I have an article up on Asia Times titled The Most Dangerous Man in Korea.
The man I’m referring to is South Korean president Lee Myung-bak.
Provocative, n’cest pas?
The point of the article is that Lee wants the U.S. to support his hands-off policy toward the DPRK until the Kim regime staggers off and dies. Then the ROK can swoop in and reunify the peninsula on its terms.
Of course, any US or Chinese engagement that prolongs the life of the DPRK (or creates conditions conducive to the emergence of an independent successor regime) is anathema to Lee.
Trouble is, North Korea is still in good enough shape militarily to give Lee more trouble than he can handle.
So the North Koreans goad Lee with provocations like the Cheonan and Yeonpyeong incidents—to which Lee apparently dares not respond with anything stronger than moral suasion and a call for more sanctions and military exercises-- in order to demonstrate to the South Korean electorate and the United States government that Lee’s policy of ignoring Pyongyang is not the best way to go.
I concluded my discussion of the situation on the Korean peninsula with the rather prescient passage:
Pyongyang has presumably noted that Lee's approval ratings, which reached a high of over 60% after hosting the prestigious Group of 20 summit, fell to 45% after the Yeonpyeong shelling and the government's tepid response.
The North Koreans may succumb to the temptation to push his approvals down another few notches with another provocation and see if he really pushes back or finally turns to the Chinese to mediate.
Or, for that matter, if the United States decides to abandon its hands-off policy and restart the denuclearization negotiation and food and energy aid circus desperately desired by Pyongyang.
Enter Bill Richardson, ex-governor of New Mexico, who has used his involvement with Korean issues to burnish his foreign policy credentials.
Mr. Richardson was in North Korea last week to do various unspecified stuff and presumably pass a message from the Obama administration that it preferred that the cycle of Nork provocation and ROK chest-thumping to end before something awful happens.
Bill Richardson also figures in a book about the detention and release of two American journalists that came out recently, Somewhere inside: one sister’s captivity in North Korea and the other’s fight to bring her home, by Lisa and Laura Ling (New York: HarperCollinsPublishers, 2010).
Lisa, the captive, was employed by Al Gore’s media operation, Channel One, when she was detained, together with her colleague Euna Lee, by North Korean border guards in 2009. Laura, her sister, a media-savvy ball of fire (worked on The View, Oprah) took charge of the PR campaign to create and sustain suitable conditions for Lisa and Euna’s release.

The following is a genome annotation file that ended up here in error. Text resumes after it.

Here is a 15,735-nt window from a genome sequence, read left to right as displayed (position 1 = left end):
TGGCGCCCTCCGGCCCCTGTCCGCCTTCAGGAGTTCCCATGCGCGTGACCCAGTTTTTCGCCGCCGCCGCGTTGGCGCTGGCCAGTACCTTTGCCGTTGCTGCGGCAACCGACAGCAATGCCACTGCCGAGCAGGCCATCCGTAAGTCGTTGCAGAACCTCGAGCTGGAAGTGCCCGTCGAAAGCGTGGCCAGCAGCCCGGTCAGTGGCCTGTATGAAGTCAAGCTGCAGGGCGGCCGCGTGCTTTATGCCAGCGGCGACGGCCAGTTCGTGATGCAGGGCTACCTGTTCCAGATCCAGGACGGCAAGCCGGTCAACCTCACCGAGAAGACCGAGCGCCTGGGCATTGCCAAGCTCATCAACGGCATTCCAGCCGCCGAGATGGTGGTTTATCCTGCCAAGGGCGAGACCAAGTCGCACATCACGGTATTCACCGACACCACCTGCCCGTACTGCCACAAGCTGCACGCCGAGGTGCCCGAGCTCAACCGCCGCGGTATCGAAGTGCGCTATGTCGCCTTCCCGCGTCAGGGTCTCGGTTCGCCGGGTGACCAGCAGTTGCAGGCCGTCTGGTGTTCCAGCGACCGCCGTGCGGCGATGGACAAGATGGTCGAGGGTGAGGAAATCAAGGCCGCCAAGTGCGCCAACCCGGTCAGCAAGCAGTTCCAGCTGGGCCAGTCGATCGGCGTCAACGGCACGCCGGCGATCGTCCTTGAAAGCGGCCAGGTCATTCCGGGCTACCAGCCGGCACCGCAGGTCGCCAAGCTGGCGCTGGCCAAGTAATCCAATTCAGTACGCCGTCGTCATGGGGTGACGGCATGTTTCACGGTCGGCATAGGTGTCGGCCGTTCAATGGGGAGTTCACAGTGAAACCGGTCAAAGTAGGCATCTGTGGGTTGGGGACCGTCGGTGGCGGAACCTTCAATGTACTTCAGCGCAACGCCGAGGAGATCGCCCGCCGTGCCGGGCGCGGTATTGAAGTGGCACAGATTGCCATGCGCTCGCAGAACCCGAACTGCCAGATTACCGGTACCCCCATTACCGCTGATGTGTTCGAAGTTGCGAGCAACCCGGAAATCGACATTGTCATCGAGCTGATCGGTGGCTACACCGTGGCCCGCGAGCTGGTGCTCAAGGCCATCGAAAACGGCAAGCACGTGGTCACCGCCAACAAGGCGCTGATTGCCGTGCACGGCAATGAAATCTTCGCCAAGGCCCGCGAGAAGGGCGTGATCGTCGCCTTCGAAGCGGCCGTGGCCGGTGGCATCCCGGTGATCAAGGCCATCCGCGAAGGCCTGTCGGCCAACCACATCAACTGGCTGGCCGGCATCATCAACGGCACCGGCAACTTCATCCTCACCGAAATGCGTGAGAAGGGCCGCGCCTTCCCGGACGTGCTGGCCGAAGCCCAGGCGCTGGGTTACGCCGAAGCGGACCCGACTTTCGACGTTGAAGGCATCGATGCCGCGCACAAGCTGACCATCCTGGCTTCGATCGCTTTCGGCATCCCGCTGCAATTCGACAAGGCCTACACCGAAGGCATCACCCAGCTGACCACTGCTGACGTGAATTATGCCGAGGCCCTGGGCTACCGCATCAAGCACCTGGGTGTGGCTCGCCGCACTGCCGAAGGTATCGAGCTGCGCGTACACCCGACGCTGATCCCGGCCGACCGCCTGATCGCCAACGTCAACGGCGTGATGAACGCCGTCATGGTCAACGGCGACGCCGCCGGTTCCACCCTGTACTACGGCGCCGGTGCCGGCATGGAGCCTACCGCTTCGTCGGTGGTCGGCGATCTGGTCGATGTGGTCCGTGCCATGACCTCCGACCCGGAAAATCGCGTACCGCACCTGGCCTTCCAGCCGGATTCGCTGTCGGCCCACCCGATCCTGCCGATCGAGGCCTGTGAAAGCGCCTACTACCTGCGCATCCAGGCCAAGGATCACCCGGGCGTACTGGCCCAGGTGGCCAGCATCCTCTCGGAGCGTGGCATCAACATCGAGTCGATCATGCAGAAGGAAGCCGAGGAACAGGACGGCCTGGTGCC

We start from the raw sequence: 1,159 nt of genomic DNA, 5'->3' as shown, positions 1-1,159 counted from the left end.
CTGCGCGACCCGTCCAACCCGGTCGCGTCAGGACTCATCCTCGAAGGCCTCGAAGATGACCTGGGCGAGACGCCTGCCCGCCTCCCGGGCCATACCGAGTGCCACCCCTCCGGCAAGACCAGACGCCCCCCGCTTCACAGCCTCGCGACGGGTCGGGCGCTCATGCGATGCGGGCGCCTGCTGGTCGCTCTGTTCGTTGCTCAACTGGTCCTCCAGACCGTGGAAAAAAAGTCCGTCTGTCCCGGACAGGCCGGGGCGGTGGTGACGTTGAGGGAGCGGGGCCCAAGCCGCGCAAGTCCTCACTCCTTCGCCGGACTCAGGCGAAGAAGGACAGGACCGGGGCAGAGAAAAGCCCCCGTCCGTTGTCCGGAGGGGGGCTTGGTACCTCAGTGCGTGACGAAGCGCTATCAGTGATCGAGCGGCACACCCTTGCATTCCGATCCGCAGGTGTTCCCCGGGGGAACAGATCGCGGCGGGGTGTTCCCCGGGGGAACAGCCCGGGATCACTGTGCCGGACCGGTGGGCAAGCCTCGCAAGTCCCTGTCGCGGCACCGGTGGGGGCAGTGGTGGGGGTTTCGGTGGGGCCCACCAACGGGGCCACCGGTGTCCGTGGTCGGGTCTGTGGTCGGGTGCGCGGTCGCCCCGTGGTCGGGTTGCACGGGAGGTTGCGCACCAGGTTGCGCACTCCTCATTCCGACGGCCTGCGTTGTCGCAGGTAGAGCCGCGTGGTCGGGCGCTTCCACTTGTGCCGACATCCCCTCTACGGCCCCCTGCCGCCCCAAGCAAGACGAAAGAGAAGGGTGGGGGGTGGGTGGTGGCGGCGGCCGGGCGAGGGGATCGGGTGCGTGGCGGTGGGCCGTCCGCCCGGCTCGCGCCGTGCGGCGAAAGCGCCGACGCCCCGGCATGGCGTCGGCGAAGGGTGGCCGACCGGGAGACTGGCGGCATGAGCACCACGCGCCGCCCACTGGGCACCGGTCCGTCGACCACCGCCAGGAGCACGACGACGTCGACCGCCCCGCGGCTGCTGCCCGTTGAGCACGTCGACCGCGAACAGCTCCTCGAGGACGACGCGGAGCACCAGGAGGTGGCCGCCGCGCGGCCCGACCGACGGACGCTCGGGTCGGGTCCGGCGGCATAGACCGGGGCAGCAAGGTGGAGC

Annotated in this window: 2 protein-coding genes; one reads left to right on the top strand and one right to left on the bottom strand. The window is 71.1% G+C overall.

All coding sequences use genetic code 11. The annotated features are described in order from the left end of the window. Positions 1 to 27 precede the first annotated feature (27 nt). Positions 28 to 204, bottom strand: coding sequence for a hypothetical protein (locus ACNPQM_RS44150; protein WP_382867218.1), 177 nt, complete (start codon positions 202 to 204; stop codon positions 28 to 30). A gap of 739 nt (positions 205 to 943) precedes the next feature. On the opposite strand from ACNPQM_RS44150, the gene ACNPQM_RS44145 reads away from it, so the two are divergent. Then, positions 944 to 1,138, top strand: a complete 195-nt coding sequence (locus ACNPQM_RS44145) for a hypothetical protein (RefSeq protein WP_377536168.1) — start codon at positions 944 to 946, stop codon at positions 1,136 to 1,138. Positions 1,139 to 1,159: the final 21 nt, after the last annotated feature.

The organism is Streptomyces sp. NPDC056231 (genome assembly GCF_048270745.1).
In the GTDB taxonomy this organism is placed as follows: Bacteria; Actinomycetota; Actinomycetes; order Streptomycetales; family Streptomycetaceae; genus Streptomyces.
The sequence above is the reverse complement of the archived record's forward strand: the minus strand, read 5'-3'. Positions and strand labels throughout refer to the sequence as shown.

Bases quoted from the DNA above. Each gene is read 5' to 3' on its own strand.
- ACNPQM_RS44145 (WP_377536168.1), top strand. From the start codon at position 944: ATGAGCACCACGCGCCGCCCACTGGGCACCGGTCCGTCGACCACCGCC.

Laura climbed the political clout ladder, starting with Al Gore and Bill Richardson. The North Koreans cagily dismissed them as political small potatoes.
Then, through the State Department, she was able to get the OK for Jimmy Carter to go to Pyongyang..
At this point, I have to believe that Kim Jong Il was running around his office in paroxysms of excitement and telling his doubting diplomats, We’ve got them on the hook! Go for Clinton! Go for Clinton!
And, indeed, after the US side was told that Carter was too old, wrinkly, and irrelevant, Bill Clinton made the trip in Steven Bing’s private jet, to what we can imagine was the gracefully disguised chagrin of Carter, Gore, and Richardson.
Just so you know that the United States knows exactly what North Korea wants (direct engagement with the United States and to hell with the Chinese), here’s a brief excerpt from the book:
[Richardson] asked me if the State Department had a plan for how to deal with our situation, and I told him that Beijing was being solicited for assistance. “The North Koreans hate dealing with China!” he tersely warned. “Trust me, the North Koreans wil become very upset if the U.S. tries to involve China in any way.”
He went on to say something that would be repeated to me by a number of ardent North Korea watchers: “What they [the North Koreans’ want is to deal directly with the United States. North Korea is insulted by the six-party talks.”...[Later] he went on to say that he’d told the State Department to cut China out of the process.
By, the way, “ardent” is an obvious flub. What she really meant to say was “discerning and incisive”.